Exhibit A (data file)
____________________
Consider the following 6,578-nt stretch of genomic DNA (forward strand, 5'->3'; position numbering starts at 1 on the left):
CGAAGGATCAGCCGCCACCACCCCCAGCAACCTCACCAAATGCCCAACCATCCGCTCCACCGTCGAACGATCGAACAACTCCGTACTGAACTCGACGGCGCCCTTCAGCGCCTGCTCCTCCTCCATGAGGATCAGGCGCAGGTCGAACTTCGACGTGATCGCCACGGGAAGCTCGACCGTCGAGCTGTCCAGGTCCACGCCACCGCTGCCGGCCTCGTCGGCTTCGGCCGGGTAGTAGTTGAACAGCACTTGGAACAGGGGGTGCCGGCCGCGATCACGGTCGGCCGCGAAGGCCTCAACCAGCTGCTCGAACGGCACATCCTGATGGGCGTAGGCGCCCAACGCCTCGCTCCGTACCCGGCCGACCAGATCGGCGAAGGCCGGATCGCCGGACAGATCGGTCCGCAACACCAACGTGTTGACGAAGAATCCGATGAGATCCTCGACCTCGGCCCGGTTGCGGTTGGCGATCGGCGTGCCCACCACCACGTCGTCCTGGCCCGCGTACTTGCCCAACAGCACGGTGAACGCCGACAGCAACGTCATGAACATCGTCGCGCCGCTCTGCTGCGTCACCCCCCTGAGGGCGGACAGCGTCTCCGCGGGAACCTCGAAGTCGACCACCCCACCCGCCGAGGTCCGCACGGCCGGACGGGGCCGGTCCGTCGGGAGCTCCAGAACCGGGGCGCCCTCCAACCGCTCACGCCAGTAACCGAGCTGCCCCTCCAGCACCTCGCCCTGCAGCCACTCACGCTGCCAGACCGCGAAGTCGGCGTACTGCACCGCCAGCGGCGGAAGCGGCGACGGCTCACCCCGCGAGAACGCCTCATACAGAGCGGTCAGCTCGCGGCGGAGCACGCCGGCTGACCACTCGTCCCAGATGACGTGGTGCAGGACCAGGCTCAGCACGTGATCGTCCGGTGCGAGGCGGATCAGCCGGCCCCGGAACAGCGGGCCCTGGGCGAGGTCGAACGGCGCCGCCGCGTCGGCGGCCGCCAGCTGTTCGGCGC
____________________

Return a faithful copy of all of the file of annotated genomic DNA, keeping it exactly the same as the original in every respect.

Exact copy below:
Consider the following 6,578-nt stretch of genomic DNA (forward strand, 5'->3'; position numbering starts at 1 on the left):
CGAAGGATCAGCCGCCACCACCCCCAGCAACCTCACCAAATGCCCAACCATCCGCTCCACCGTCGAACGATCGAACAACTCCGTACTGAACTCGACGGCGCCCTTCAGCGCCTGCTCCTCCTCCATGAGGATCAGGCGCAGGTCGAACTTCGACGTGATCGCCACGGGAAGCTCGACCGTCGAGCTGTCCAGGTCCACGCCACCGCTGCCGGCCTCGTCGGCTTCGGCCGGGTAGTAGTTGAACAGCACTTGGAACAGGGGGTGCCGGCCGCGATCACGGTCGGCCGCGAAGGCCTCAACCAGCTGCTCGAACGGCACATCCTGATGGGCGTAGGCGCCCAACGCCTCGCTCCGTACCCGGCCGACCAGATCGGCGAAGGCCGGATCGCCGGACAGATCGGTCCGCAACACCAACGTGTTGACGAAGAATCCGATGAGATCCTCGACCTCGGCCCGGTTGCGGTTGGCGATCGGCGTGCCCACCACCACGTCGTCCTGGCCCGCGTACTTGCCCAACAGCACGGTGAACGCCGACAGCAACGTCATGAACATCGTCGCGCCGCTCTGCTGCGTCACCCCCCTGAGGGCGGACAGCGTCTCCGCGGGAACCTCGAAGTCGACCACCCCACCCGCCGAGGTCCGCACGGCCGGACGGGGCCGGTCCGTCGGGAGCTCCAGAACCGGGGCGCCCTCCAACCGCTCACGCCAGTAACCGAGCTGCCCCTCCAGCACCTCGCCCTGCAGCCACTCACGCTGCCAGACCGCGAAGTCGGCGTACTGCACCGCCAGCGGCGGAAGCGGCGACGGCTCACCCCGCGAGAACGCCTCATACAGAGCGGTCAGCTCGCGGCGGAGCACGCCGGCTGACCACTCGTCCCAGATGACGTGGTGCAGGACCAGGCTCAGCACGTGATCGTCCGGTGCGAGGCGGATCAGCCGGCCCCGGAACAGCGGGCCCTGGGCGAGGTCGAACGGCGCCGCCGCGTCGGCGGCCGCCAGCTGTTCGGCGC